Need some advice? Send your request to DearDebra@renmedia.us, and be sure to look for Debra’s reply in the next Red Thread.
Dear Debra: I was recently invited to a wedding for a couple, both in their 50s. It is the second marriage for each of them. I don’t want to offend anyone by giving either too much or too little as a gift. Is a monetary gift even appropriate? The couple sent no information regarding a bridal registry. What’s a guest to do? To Gift or Not to Gift
Dear To Gift,
Imagine the riff George Carlin would have done on the “stuff” of second-time marrieds!
A gift for those remarrying is not a requirement. However, your desire to acknowledge their marriage with something tangible is as understandable as it is generous. You could give the couple a certificate to their favorite restaurant. Or consider joining with mutual friends and order three/six/12 months of flowers to arrive on each month’s anniversary. A gift of money would not be appropriate. If they are throwing themselves a wedding, they surely have the means to meet their own expenses. But a donation to their favorite charity would also be a lovely gesture.
Dear Debra: I have wonderful in-laws — supportive, loving and not intrusive. They are very involved in Jewish community organizations. Even though they are not pushing my husband and me to get involved, I feel that the expectation is there, which makes me feel inadequate and also that I may be disappointing them.
Right now, my husband and I are focusing on our careers, (growing family, etc.) and enjoying not being in school. How do I show my in-laws that I respect what they are doing, but that this may not be the life that we choose, without disappointing them or not meeting their expectations? Non-Committal
How fortunate you are to have supportive, loving, non-intrusive in-laws. And they are not even pushing you and your husband to follow their lead and match their involvement in Jewish community organizations! They indeed sound like wonderful stand-up folks.
The bigger issue seems to be your own inner conversation and ambivalence about not being as involved as they are. It is laudable that you do not want to disappoint your in-laws, but do you know for a fact that they are actually disappointed in you? They already know that Jewish communal volunteerism is not the life you are choosing because you and your husband are focusing elsewhere, which is your right as an adult married couple.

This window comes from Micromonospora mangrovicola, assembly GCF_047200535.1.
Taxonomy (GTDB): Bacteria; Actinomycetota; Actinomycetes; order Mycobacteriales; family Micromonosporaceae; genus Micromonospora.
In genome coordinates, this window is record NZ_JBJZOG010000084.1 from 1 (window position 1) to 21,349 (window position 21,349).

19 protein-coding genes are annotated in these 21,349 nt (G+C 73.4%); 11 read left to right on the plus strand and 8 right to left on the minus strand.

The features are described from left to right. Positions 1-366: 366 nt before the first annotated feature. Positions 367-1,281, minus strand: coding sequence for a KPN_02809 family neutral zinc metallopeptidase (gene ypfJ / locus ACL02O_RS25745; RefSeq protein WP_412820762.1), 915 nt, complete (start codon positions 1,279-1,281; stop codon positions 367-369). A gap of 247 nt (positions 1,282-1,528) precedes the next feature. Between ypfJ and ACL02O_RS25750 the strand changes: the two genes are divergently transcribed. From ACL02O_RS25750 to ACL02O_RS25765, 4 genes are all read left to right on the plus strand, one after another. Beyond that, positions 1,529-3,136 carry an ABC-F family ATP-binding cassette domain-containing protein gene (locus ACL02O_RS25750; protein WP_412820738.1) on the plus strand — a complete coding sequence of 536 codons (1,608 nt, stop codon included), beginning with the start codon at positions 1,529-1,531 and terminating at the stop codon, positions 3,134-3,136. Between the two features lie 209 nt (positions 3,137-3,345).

As for showing respect for their efforts, listen actively when they choose to share their latest project and maybe even ask how they got involved, what they love most, etc. If they ask you to attend an event on occasion, make time to join them.
You sound like a caring, sensitive daughter-in-law. Let go of the anxiety over doing as they do and, instead, maintain genuine interest in their efforts. And stay open to the entire concept of Jewish community organizations. You and your husband may one day want to get involved with volunteer efforts as a family. At that point, your in-laws will be a valuable resource and an enthusiastic source of support and approbation.
A Mea Culpa
In last month’s column, Day School Dad wrote about the struggle he and his wife were having over sending their kids to Jewish day school. In advising that home ritual and summer camp can also steep children in Jewish values, rhythms and values, I partially missed the mark. Dr. Melissa Ser, Director of Congregational Learning at Adat Shalom Synagogue in Farmington Hills, filled in an important piece of the equation:
“Synagogue schools educate the whole family in a supplementary environment that might meet the family’s needs better. Day school is not the only option for a vibrant and full Jewish education, especially if the family is actively engaged in Judaism,” Ser wrote.
Thank you, Dr. Ser, for keeping me on my toes, and providing solid advice and perspective on an issue debated by many families.